* SSEC +0.2 pct, CSI300 +0.1 pct, HSI -0.6 pct
* Safe haven assets rise after Trump orders air attack on Syria
SHANGHAI, April 7 (Reuters) - Hong Kong stocks hit a three-week low on Friday morning, as investors shifted to safe haven assets such as gold and bonds after the United States fired cruise missiles at an air base in Syria.
China stocks, not impacted by the news on Syria, edged higher. Strength in defence shares and energy majors offset weakness in construction plays due to profit-taking after the sector’s two-day rally.
In Hong Kong, where the market is more exposed to global volatility, the benchmark Hang Seng index was down 0.6 percent at midday, to 24,137.11, while the Hong Kong China Enterprises Index lost 0.4 percent, to 10,233.85.
For the week, the Hang Seng was up 0.1 percent.
Sentiment in Hong Kong was already soft as investors awaited results of U.S. President Donald Trump’s talks with his Chinese counterpart Xi Jinping, expected to cover North Korea and China’s big trade surplus with the United States.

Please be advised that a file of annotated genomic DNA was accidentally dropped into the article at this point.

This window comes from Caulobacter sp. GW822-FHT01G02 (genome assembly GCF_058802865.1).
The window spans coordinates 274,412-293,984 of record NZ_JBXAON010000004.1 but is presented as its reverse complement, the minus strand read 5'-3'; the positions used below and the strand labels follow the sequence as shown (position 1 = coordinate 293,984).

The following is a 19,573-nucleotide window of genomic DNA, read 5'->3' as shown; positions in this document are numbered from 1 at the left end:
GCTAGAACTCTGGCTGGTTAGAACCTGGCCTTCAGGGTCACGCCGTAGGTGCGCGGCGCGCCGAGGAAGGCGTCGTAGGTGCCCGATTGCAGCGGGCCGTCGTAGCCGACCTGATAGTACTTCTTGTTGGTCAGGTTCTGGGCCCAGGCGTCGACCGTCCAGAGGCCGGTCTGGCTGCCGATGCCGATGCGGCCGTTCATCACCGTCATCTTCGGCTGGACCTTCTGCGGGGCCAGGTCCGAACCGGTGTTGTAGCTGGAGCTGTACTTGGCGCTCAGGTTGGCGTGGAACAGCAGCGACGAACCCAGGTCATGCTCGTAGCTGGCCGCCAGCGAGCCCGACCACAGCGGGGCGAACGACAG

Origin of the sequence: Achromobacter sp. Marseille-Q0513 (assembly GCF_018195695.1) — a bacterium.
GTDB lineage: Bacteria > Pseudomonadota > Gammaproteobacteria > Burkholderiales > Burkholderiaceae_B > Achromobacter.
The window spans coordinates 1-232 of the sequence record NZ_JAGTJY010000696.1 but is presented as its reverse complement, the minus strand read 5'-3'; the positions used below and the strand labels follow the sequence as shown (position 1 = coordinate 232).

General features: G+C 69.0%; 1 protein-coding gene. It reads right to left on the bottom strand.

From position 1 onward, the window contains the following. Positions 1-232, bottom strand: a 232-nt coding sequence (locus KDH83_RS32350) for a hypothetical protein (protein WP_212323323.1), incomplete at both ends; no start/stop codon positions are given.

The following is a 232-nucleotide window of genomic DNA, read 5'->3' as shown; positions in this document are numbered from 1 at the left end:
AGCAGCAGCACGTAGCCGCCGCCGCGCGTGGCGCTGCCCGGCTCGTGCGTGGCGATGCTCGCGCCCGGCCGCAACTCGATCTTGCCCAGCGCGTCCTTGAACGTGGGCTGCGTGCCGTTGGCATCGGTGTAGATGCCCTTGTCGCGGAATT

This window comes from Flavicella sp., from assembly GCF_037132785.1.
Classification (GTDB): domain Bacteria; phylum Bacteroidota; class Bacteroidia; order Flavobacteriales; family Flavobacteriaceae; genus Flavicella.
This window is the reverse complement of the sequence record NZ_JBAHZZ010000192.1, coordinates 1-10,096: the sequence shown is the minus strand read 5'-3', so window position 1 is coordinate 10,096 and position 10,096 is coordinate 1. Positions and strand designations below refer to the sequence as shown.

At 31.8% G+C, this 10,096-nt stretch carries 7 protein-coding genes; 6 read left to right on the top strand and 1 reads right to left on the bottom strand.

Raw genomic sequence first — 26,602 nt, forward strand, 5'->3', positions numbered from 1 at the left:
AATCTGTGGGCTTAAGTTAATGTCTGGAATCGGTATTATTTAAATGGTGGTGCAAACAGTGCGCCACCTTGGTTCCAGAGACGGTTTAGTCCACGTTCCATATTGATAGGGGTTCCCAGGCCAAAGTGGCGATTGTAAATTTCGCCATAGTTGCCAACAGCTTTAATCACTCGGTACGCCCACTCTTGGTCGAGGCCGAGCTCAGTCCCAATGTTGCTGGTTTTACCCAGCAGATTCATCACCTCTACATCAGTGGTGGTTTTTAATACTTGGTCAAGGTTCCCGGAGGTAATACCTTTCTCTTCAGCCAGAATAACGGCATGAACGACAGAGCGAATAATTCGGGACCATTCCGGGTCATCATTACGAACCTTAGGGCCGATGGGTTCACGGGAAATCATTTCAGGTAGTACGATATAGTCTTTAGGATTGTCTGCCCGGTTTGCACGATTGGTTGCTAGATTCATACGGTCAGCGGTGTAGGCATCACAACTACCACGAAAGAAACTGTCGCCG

Linus Yip, strategist at First Shanghai Securities Ltd, said the missile attack on Syria was the main reason for Friday’s fall in Hong Kong.
“But there’s no need to panic, what will come out of Trump and Xi’s meeting is more important.”
Yip said sentiment would be lifted if Trump softens his initial tough attitude with China in the meeting.
Price of gold and domestic bonds rose as investors sought safety.
Oil firms advanced on higher oil prices, bucking the broad trend. An index tracking energy majors gained 1.6 percent at midday.
In China, the blue-chip CSI300 index rose 0.1 percent, to 3,518.85, while the Shanghai Composite Index gained 0.2 percent, to 3,289.09.
The Shanghai index has gained 2.1 percent so far this week.
Mainland markets were mixed. Construction stocks contracted 0.4 percent after hitting a 16-month high on Thursday. The sub-index had rallied 6.2 percent in the past two sessions on news that China would launch a new economic zone.
Energy and defence sub-indexes were up more than 1 percent at the lunch break.
Reporting by Jackie Cai and John Ruwitch; Editing by Richard Borsuk